Tag Archives: Behaviour

Six social media tips for 2015

Sparkers by Ben K Adams

Five years ago this month, I published Monkeys with Typewriters – a bit of a hippy treatise on the importance of social media to business. I wanted to look at how social tools could help businesses and all their relevant stakeholders – customers, employees, suppliers and the like – be more productive, effective and – yes – even fulfilled and happy, because they would be communicating a whole lot better. Well, that shouldn’t be rocket science, should it?

Half a decade on, the six behavioural changes outlined in the book are still relevant and, if anything, even more mainstream today. And I stand by them. Here’s what they are – and how to incorporate them into your everyday way of doing things in 2015.

1. Go forth and co-create!

The DIY and customisation trend is only getting bigger. Why only the other week The Guardian Guide ran a special on it. Creative Commons licensed photos are increasingly used on websites as an alternative to stock photography and just last July Google added a usage rights function to its image search. The web is overflowing with free, re-usable material – don’t be afraid to experiment. Set up a playlist on Spotify or Soundcloud. Start your own WordPress or Tumblog and share anything that takes your fancy. Find inspiration by curating some Pinterest boards. Join a #tag conversation on Twitter and realise that sharing and responding to other people’s ideas is just as enjoyable as broadcasting your own. Instragram and Vine stuff you see around you. Free your inner creative genius.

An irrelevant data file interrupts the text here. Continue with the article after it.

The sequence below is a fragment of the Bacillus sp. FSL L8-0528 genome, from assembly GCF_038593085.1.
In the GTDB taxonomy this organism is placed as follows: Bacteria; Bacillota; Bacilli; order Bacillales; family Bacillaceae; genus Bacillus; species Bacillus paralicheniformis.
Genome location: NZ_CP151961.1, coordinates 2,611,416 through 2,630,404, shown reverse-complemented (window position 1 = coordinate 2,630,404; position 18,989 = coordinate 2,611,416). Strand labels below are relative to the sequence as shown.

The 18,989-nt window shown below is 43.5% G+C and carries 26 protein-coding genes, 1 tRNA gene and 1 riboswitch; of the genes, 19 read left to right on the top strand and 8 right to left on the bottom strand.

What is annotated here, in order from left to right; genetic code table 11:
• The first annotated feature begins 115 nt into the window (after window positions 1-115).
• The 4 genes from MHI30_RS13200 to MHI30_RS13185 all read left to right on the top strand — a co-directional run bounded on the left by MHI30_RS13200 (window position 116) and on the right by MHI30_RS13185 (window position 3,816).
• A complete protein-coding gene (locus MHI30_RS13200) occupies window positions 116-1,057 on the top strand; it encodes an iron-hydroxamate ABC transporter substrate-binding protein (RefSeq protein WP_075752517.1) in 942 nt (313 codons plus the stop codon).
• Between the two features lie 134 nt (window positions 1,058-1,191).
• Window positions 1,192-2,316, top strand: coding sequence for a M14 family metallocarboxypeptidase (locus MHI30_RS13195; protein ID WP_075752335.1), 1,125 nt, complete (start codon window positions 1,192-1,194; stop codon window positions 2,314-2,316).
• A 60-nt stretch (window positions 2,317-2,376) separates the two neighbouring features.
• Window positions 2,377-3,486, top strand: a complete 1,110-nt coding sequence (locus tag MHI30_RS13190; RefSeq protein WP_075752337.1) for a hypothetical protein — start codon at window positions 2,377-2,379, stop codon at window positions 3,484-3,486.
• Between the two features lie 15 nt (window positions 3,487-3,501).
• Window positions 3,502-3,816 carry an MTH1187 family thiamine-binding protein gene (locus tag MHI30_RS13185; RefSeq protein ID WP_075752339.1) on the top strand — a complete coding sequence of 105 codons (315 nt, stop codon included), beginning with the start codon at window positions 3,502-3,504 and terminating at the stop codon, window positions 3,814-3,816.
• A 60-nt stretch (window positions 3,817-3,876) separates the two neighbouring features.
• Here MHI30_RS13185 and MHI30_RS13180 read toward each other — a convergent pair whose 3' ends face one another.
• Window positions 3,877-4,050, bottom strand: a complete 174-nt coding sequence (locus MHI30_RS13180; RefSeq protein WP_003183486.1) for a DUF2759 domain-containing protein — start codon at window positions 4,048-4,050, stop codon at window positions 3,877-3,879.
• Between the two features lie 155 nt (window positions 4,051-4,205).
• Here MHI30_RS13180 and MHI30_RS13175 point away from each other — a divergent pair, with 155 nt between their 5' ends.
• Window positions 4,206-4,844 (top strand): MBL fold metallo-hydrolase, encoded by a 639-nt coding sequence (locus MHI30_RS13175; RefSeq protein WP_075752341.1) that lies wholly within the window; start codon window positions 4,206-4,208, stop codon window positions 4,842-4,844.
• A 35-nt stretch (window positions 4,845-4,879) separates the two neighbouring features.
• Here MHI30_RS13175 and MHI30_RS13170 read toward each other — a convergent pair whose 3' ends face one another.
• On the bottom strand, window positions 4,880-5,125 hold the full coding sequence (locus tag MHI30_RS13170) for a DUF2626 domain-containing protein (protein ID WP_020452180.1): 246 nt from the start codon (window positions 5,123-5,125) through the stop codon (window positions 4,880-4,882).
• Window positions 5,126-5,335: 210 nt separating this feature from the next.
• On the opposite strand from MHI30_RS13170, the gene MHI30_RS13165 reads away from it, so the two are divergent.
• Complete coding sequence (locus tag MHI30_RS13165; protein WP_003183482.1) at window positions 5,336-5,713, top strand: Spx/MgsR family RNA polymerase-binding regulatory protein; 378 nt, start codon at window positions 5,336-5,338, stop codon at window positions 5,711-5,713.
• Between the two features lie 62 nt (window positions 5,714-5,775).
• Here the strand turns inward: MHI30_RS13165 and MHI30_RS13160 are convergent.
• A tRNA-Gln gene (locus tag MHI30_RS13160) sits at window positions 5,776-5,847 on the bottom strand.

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Stephen Anderson’s Mental Notes

What psychological tricks can we use to modify behaviour?

Design consultant Stephen Anderson gave a great talk at The Web and Beyond in Amsterdam last Tuesday (1 June). The cards in the picture are from a deck he’s developing to help companies with product development.

The project began as “a way to make sense of something complex: the numerous insights into human behaviour found in theories about game mechanics, the latest findings from neuroscience, best sellers explaining behavioural economics and many more sources!”.

What’s not to like? You can pre-order the full deck here.

Stephen’s talk focused on feedback loops (the idea that, when you’re instantly rewarded in some way for your action, you’re likely to modify your behaviour in order to get more instant rewards). He used the example of email (how feedback loops might encourage people to respond to messages more quickly and efficiently, for example).

I’m looking forward to seeing how these insights might translate into helping with digital engagement at the RSA.